By the time you read this last week’s 2nd Summit for Democracy will have just been completed. Did you feel it was a decisive, action-led Summit which will make a significant practical difference to strengthening global democracy or did you log out on Friday with a hollow sensation of unfulfilment? The second equally important test is did the Autocrats observe the proceedings with a sense of fear and trepidation or a smirk of relief?
The dust has not settled yet but already the caravan has started up with the announcement that the 3rd Summit event has been announced for next year in South Korea. We need to pause and seriously reflect.
Should the Summit event be such an all consuming priority particularly if it continues not to be the place where serious decisions are made or endorsed. Perhaps the Summit should become that place but if not should more emphasis be placed on manifesting the global unity of democrats through a continuing Summit process throughout the year. This would turn the Summit into the permanent organisational structure that produces a stream of practical outcomes implemented in support of democrats across the world. This would require a means by which proposals from the Cohort structure, affiliated nations and elsewhere could continually go forward for decision and prioritisation .It would also mean creating a cohesive, relevant and nimble resourcing model out of the sclerotic labyrinth of historical funding which owes more to the cold war than as a modern response Autocracy’s new campaigns.
We will see if the apparent shift of emphasis within the Summit from the State Department to the US Agency for International Development [USAID] delivers the sharper policy and delivery edge that the times are crying out for.
The high hopes of last year’s 1st ever Summit for Democracy event did not quite materialise, it was one of the reasons that those connected globally with democracy’s success story-the 600 successful Citizens assemblies in recent times- got together and created the Summit’s newest Cohort on Deliberative Democracy and Citizens Assemblies [DDCA Cohort]. Having been working for a year now we hope that our efforts will have been backed by last week’s Summit in a concrete way and not merely been part of a passing contribution to a networking event. History has moved on in the last year not least in Ukraine and the threat to democracy from authoritarianism has no room for “business as usual “ from any of its main institutions. Getting together and meeting fellow democrats is always a good thing. However it should also be the place where our structures develop and change if they are to be able to tackle the mission set by President Biden “to meet the existential threat that Autocracy poses to Democracy”.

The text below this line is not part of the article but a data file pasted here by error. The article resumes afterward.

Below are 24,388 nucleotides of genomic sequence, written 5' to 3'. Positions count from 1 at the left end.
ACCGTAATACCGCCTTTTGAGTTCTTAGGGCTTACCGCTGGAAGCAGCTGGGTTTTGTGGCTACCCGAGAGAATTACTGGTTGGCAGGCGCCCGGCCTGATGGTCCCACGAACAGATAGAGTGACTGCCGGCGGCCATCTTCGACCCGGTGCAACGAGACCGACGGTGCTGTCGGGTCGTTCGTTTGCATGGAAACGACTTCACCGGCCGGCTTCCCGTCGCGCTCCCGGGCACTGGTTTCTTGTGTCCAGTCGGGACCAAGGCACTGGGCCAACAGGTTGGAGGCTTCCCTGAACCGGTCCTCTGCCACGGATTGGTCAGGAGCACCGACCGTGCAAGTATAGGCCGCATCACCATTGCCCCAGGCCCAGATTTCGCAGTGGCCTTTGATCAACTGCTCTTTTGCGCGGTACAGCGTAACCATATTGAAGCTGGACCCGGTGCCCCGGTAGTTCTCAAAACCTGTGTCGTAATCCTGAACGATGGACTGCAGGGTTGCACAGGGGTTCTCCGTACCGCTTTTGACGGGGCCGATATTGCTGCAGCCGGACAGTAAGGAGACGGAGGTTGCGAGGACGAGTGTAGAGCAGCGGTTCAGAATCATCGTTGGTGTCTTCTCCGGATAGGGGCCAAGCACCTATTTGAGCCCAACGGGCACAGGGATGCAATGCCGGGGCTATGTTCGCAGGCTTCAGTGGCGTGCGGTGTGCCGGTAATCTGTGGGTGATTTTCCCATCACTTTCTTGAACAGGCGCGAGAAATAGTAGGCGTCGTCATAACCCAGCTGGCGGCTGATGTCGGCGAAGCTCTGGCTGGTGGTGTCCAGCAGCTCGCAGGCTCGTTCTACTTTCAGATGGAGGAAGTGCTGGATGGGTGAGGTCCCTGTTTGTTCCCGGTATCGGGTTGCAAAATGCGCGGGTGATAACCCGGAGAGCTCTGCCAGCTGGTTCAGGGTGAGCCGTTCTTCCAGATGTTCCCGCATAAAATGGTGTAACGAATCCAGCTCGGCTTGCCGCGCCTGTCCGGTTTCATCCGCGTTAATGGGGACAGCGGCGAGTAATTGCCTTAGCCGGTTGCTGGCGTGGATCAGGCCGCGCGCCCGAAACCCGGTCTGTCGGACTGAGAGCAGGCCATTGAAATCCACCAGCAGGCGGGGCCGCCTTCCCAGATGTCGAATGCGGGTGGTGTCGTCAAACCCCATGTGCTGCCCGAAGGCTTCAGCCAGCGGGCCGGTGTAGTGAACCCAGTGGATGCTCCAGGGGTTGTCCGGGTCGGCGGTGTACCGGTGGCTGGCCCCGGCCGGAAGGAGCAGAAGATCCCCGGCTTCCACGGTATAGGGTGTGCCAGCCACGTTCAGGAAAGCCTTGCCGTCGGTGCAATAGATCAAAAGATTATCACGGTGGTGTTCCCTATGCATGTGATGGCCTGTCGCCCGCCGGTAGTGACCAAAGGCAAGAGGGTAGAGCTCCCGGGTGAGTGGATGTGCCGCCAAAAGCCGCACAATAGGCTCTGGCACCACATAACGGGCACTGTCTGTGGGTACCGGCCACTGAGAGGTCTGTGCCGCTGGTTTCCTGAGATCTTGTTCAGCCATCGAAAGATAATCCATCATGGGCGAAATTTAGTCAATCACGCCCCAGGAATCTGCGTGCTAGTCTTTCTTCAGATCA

In our small but growing and innovative corner of democracy ,the DDCA Cohort -like many of the other Cohorts that we have spoken to- hopes that our year-round hard work can result in action. We made this clear in the ambition of “the deliverables” that we offered the 2nd Summit to act upon. We are led by two of the most successful deliberative organisations in the world -the Government of Ireland & the European Commission – and backed up by the lead NGO Australia’s newDemocracy Foundation .We are able to draw on the best deliberative expertise on the planet. We prioritized projects that we can all take forward with the backing of the Summit team and international partners once the Summit event has come and gone.